Water table, drainage, and yield response to drainage water management in southeast Iowa

M. Helmers, R. Christianson, G. Brenneman, D. Lockett, C. Pederson

Research output: Contribution to journalArticlepeer-review


Subsurface drainage is an important practice for optimizing crop production, but it accelerates nitrate-nitrogen (NO3-N) loss to downstream water bodies. As a result, there is a need for practices that can maintain crop production while decreasing subsurface drainage volume and NO 3-N export. The objectives of this work were to evaluate the impact of drainage water management through controlled drainage, shallow drainage, conventional drainage, and no drainage on subsurface drainage volumes, water table depths, crop yields, and NO3-N export. This research was conducted at the Iowa State University Southeast Research Farm and consisted of four management schemes with two replicates for a total of eight plots. Plots consisted of a corn (Zea mays L.)-soybean (Glycine max L. Merr.) rotation with half of the plot planted in corn and half planted in soybeans each year. Findings from four years show that undrained plots had a high occurrence of elevated water tables. Controlled and shallow plots had elevated water tables in the early spring and early fall in accordance with the rainfall and management protocols for controlled drainage. Water table response was quick, with drawdown to tile depth within one to two days after significant rain events. During the period of the study, drainage water management through controlled drainage or shallow drainage reduced overall drainage volume by 37% and 46%, respectively. Average annual NO3-N loss for the study period was reduced by 36% and 29% for controlled drainage and shallow drainage, respectively. Over the four-year period, corn yields in the controlled plots were significantly lower than conventional drainage; however, yields were not statistically different from shallow drained plots. There was no statistically significant difference between drained plots in terms of soybean yield for the study period. Undrained plots, however, had significantly lower yields for corn when compared with shallow and conventional treatments and for soybeans when compared to all treatments. This study highlighted the potential for use of drainage water management practices in reducing subsurface drainage volume and downstream NO3-N loss. In addition, the study highlighted the overall importance of drainage on maintaining crop yields.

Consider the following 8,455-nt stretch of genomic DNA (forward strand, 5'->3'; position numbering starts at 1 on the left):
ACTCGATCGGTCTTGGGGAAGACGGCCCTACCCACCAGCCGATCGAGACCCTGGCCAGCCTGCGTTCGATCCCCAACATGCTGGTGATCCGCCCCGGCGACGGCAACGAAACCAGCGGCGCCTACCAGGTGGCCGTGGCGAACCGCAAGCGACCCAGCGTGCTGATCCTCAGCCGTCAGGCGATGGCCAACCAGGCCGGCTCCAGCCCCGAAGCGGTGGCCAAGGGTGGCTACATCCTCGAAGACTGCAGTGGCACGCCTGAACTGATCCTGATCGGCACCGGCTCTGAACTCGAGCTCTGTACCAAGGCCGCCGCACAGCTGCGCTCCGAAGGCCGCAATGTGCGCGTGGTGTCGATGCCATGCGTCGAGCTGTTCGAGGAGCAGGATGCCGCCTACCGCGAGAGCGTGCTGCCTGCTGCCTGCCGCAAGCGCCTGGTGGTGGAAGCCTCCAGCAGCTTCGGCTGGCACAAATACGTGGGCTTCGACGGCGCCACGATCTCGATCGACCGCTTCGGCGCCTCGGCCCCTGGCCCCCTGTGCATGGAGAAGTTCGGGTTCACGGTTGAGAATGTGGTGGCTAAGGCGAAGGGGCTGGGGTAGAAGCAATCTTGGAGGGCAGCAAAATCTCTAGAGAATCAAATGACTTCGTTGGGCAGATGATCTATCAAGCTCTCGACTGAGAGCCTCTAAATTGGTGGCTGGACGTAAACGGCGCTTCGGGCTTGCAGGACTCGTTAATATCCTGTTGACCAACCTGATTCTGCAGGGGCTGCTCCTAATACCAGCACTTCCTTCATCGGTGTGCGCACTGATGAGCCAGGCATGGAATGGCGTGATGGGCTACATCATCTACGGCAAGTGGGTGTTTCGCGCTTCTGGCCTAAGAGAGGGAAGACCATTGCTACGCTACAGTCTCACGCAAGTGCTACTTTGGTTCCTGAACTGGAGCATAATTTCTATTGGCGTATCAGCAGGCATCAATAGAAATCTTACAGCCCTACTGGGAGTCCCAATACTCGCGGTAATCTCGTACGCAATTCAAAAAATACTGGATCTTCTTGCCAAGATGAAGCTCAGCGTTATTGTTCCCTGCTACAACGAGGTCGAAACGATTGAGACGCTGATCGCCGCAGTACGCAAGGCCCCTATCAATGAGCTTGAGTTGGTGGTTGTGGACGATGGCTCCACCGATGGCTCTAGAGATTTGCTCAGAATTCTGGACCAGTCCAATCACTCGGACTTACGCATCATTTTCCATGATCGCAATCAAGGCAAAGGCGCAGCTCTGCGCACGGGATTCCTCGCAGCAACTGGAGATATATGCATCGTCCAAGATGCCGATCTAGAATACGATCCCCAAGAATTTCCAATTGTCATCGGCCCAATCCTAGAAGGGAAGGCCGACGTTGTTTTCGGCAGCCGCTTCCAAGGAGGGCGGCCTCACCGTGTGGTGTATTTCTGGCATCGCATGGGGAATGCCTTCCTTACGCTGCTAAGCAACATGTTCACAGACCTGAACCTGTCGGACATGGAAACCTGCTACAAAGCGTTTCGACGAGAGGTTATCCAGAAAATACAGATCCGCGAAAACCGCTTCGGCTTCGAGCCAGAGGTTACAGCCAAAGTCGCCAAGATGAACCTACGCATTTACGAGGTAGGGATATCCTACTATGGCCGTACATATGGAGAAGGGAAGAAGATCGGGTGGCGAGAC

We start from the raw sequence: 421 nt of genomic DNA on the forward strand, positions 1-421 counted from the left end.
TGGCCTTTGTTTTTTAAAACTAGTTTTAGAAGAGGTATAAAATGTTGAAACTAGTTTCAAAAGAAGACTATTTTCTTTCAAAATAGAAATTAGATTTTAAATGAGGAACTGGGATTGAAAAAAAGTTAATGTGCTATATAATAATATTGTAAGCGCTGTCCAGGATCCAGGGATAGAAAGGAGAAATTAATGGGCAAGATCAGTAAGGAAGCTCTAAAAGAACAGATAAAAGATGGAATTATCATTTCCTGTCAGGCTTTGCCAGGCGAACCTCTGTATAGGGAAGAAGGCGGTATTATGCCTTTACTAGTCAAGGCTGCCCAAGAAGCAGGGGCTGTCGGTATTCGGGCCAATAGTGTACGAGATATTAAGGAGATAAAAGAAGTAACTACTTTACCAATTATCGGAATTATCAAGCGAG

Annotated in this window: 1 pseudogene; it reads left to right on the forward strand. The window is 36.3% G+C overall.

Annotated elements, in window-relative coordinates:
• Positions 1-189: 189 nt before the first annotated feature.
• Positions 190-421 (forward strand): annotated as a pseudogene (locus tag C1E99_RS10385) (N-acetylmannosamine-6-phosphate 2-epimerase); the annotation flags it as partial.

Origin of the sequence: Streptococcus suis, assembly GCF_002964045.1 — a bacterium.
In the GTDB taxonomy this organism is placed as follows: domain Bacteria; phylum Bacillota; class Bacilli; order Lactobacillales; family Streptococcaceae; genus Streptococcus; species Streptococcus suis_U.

Original languageEnglish (US)
Pages (from-to)495-501
Number of pages7
JournalJournal of Soil and Water Conservation
Issue number6
StatePublished - Nov 2012
Externally publishedYes


  • Controlled drainage
  • Crop yield
  • Nitrate
  • Water table depth

ASJC Scopus subject areas

  • Agronomy and Crop Science
  • Water Science and Technology
  • Soil Science
  • Nature and Landscape Conservation


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